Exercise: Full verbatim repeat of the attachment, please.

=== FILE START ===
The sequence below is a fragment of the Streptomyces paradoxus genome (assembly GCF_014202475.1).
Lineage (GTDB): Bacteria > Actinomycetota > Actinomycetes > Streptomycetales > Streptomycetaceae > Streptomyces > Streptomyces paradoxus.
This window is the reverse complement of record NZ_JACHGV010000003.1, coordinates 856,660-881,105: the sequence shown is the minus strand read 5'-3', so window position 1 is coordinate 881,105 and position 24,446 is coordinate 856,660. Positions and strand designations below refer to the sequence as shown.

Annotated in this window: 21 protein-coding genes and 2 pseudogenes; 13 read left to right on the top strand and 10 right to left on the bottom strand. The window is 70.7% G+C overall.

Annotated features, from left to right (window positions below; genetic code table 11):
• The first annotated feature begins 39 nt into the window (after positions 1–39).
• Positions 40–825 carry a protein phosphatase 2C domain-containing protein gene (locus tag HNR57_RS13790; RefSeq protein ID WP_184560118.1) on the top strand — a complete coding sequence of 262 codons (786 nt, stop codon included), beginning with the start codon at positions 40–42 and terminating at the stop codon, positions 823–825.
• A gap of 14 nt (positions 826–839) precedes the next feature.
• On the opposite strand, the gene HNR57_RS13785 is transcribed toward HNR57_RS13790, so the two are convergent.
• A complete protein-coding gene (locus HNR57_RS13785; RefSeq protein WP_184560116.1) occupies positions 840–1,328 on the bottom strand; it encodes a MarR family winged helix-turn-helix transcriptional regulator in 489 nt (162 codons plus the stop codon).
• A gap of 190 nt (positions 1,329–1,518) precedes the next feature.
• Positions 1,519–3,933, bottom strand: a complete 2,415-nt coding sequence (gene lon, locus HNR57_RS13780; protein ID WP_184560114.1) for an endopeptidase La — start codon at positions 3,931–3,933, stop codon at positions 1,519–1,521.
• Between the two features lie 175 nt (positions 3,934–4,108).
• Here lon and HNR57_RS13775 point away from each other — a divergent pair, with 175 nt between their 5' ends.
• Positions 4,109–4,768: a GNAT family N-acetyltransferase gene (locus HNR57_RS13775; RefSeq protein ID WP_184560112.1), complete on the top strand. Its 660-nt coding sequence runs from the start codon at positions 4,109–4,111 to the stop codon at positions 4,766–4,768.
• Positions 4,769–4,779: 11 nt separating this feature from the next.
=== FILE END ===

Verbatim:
The sequence below is a fragment of the Streptomyces paradoxus genome (assembly GCF_014202475.1).
Lineage (GTDB): Bacteria > Actinomycetota > Actinomycetes > Streptomycetales > Streptomycetaceae > Streptomyces > Streptomyces paradoxus.
This window is the reverse complement of record NZ_JACHGV010000003.1, coordinates 856,660-881,105: the sequence shown is the minus strand read 5'-3', so window position 1 is coordinate 881,105 and position 24,446 is coordinate 856,660. Positions and strand designations below refer to the sequence as shown.

Annotated in this window: 21 protein-coding genes and 2 pseudogenes; 13 read left to right on the top strand and 10 right to left on the bottom strand. The window is 70.7% G+C overall.

Annotated features, from left to right (window positions below; genetic code table 11):
• The first annotated feature begins 39 nt into the window (after positions 1–39).
• Positions 40–825 carry a protein phosphatase 2C domain-containing protein gene (locus tag HNR57_RS13790; RefSeq protein ID WP_184560118.1) on the top strand — a complete coding sequence of 262 codons (786 nt, stop codon included), beginning with the start codon at positions 40–42 and terminating at the stop codon, positions 823–825.
• A gap of 14 nt (positions 826–839) precedes the next feature.
• On the opposite strand, the gene HNR57_RS13785 is transcribed toward HNR57_RS13790, so the two are convergent.
• A complete protein-coding gene (locus HNR57_RS13785; RefSeq protein WP_184560116.1) occupies positions 840–1,328 on the bottom strand; it encodes a MarR family winged helix-turn-helix transcriptional regulator in 489 nt (162 codons plus the stop codon).
• A gap of 190 nt (positions 1,329–1,518) precedes the next feature.
• Positions 1,519–3,933, bottom strand: a complete 2,415-nt coding sequence (gene lon, locus HNR57_RS13780; protein ID WP_184560114.1) for an endopeptidase La — start codon at positions 3,931–3,933, stop codon at positions 1,519–1,521.
• Between the two features lie 175 nt (positions 3,934–4,108).
• Here lon and HNR57_RS13775 point away from each other — a divergent pair, with 175 nt between their 5' ends.
• Positions 4,109–4,768: a GNAT family N-acetyltransferase gene (locus HNR57_RS13775; RefSeq protein ID WP_184560112.1), complete on the top strand. Its 660-nt coding sequence runs from the start codon at positions 4,109–4,111 to the stop codon at positions 4,766–4,768.
• Positions 4,769–4,779: 11 nt separating this feature from the next.